The 2023 UCI Cycling World Championships brought the world’s best cross-country riders to the legendary trails of Glentress Forest in the Scottish Borders.
The venue played host to the XC marathon, the hastily scheduled short course champs and all of the XCO events.
We were on hand to sniff out the best tech raced on the highly technical course. Here are our five top tech highlights from the 2023 XC World Championships.
RockShox Flight Attendant is coming to XC
RockShox Flight Attendant is an automatic electronic suspension system, which adapts the suspension’s damper to the terrain using sensors in the fork, shock and cranks.
First released in 2021, it’s currently only available on the brand’s range of trail and enduro suspension.
In June, we spotted a RockShox Flight Attendant-equipped SID fork on Nino Schurter’s Scott Spark race bike at the Lenzerheide World Cup, hinting that an XC-focused version was nearing production.
We managed to get an even better look at the electronic suspension system, including the new Flight Attendant-equipped RockShox SIDLuxe IsoStrut rear shock.
We spotted a number of teams testing the new tech, including Trek Factory Racing, Specialized Factory and Santa Cruz RockShox Pro Team.
Interestingly, not every racer with access to the electronic suspension chose to run it on their World Championships bike.
British favourite Evie Richards, who placed sixth in Saturday’s race, was spotted running a good ol’ cable-operated lockout on both her fork and shock.
On the other hand, Richards’ Trek Factory teammate, Jolanda Neff, rode the same new Trek Supercaliber bike on the Glentress course but opted to go fully electronic.
Canyon CLLCTV’s Luca Schwarzbauer was another rider sporting the electronic tech. His RockShox/SRAM-equipped Canyon Lux race bike was specced with a SID Flight Attendant fork and a SIDLuxe Ultimate Flight Attendant shock. The German rider bagged ninth place in the XCO.
Two gold medals for the new Pinarello Dogma XC hardtail
Despite the trend towards gnarlier courses and many riders switching to full-suspension bikes, this weekend proved there’s still a place for XC hardtails.
While the vast majority of riders chose to ride full-suspension bikes, Pauline Ferrand-Prévot went with the new Pinarello Dogma XC hardtail.
The new Dogma hardtail features Pinarello’s signature asymmetric design, which is claimed to better balance pedalling forces at the rear of the bike.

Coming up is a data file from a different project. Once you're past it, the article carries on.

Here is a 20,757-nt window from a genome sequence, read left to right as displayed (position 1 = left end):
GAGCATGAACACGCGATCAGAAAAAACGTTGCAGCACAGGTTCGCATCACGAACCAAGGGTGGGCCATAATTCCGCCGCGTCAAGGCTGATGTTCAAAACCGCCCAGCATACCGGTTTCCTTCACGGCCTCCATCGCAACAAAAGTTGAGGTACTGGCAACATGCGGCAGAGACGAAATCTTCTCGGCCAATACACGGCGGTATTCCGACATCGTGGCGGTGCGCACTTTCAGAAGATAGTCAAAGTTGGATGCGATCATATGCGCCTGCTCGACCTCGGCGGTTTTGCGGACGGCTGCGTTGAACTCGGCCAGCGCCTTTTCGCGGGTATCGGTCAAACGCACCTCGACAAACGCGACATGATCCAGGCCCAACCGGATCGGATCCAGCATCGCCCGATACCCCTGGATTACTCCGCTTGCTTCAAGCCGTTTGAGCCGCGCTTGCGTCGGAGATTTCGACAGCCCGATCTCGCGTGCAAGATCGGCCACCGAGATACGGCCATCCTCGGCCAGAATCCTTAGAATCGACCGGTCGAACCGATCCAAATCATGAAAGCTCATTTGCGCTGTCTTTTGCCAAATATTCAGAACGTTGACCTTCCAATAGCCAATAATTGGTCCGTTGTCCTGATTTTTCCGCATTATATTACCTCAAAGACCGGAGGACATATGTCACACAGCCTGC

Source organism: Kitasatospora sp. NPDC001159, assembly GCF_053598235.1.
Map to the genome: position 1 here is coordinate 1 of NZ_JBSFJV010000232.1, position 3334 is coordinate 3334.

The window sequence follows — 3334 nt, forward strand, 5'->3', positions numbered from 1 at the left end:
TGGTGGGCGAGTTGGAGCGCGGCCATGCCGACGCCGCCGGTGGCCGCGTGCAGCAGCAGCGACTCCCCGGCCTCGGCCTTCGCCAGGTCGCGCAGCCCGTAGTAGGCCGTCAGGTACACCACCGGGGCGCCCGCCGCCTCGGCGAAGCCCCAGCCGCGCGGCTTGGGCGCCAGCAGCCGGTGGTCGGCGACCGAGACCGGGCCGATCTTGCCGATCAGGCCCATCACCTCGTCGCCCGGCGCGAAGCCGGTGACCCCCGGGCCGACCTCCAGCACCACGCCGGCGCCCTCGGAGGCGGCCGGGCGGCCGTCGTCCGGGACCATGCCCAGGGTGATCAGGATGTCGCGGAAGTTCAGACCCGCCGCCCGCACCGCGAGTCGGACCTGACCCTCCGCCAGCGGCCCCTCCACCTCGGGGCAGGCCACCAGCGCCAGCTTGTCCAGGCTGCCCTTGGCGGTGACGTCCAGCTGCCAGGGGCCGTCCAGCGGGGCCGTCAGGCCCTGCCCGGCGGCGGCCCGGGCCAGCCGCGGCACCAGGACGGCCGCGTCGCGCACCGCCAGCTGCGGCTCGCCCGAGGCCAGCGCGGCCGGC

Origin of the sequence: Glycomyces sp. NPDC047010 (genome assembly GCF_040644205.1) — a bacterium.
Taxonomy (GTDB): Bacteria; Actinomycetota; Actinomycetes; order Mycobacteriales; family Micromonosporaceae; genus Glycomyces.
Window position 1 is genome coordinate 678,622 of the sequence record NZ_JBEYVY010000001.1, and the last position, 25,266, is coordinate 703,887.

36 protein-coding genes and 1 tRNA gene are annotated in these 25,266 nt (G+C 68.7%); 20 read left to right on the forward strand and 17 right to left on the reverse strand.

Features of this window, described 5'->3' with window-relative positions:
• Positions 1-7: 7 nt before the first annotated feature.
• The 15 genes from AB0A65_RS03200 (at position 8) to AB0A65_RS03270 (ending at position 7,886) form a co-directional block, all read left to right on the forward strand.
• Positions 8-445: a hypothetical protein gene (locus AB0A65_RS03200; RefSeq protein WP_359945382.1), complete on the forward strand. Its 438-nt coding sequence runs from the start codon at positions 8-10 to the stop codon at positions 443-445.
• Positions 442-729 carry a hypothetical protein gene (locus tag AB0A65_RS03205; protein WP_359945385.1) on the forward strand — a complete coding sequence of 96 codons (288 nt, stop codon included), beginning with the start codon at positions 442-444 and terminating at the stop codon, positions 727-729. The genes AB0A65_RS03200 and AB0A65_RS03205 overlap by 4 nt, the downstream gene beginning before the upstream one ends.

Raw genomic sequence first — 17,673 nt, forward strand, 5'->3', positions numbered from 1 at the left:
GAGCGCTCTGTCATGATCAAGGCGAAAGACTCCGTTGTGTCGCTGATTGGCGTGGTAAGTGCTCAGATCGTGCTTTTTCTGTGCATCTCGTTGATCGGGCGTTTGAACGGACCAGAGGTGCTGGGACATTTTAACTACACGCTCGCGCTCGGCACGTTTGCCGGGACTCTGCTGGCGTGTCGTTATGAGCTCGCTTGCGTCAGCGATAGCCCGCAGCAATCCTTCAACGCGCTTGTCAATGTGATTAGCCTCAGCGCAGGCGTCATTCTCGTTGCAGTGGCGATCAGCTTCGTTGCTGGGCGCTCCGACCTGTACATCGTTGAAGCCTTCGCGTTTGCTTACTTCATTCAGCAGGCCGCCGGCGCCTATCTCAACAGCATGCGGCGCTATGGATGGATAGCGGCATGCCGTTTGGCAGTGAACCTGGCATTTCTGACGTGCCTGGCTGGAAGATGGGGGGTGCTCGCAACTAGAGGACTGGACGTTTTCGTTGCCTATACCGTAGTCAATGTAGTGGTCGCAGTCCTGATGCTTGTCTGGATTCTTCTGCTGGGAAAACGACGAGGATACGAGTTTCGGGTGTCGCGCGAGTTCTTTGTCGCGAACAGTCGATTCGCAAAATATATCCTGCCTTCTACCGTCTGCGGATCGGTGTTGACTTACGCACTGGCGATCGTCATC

Like the full suspension of the bike, a strut bridges the gap between the down tube and seat tube, creating an unusual third triangle above the bottom-bracket shell.
Pinarello claims this improves the pedalling stiffness of the bike.
The world champs specialist went on to win gold in both the XCC and XCO on board the new hardtail, despite the course at Glentress featuring some seriously rough technical rock sections and ample rooty passages.
Electronic suspension on Tom Pidcock’s race bike?
Ferrand-Prévot’s INEOS teammate Tom Pidcock chose to race the full-suspension version of the Pinarello Dogma.
After months of teasing, the bike was released in May.
His bike was equipped with SR Suntour’s TACT electronic suspension system. Like Flight Attendant or Fox Live Valve, this provides automatic suspension control, though the system is less sophisticated, with only one sensor.
It didn’t seem to slow him down, because he went on to take the World Championships title on what was to be a very good day for Pinarello.
Look at those wheels
Hometown hero Isla Short was a firm fan-favourite this weekend.
Her Ghost Factory Racing Lector FS was one of the most futuristic race bikes on the circuit, thanks largely to the six-spoke monocoque wheels.
Made in Germany by Bike Ahead Composites, the production Biturbo RS wheelset has a combined weight of 1,349g.
Despite their low weight, the wheels are also rated for trail riding.
It wouldn’t be the World Championships without custom paintjobs.
While the cross-country crowd sometimes forgo elaborate frame art in favour of saving grams, we spotted a few lovely frames that would be rude to ignore.
The Santa Cruz RockShox Pro Team bikes were sporting a lovely blue paintjob that, while appearing understated from afar, revealed some beautiful details upon closer inspection.
Alpecin–Deceuninck’s Sam Gaze was another rider who had a great weekend.
The tall Kiwi powered to gold in the XCC and almost ended Pidcock’s dream in the XCO, where he came second.
His Fox and Shimano-equipped Canyon Lux had a sleek paintjob with subtle touches of tartan on the chainstays and top tube.
Going into the 2023 World Championships as the current Olympic gold medalist, Jolanda Neff’s Trek Factory Racing Supercaliber was adorned with a bit of gold bling.
The second-generation Supercaliber has been updated with longer and slacker geometry, reduced weight and a revised rear shock.
Defending world champion Nino Schurter also had a bling ride. His special-edition Scott Spark RC pays homage to the legendary 1995 Endorphin, Scott’s first carbon fibre bike.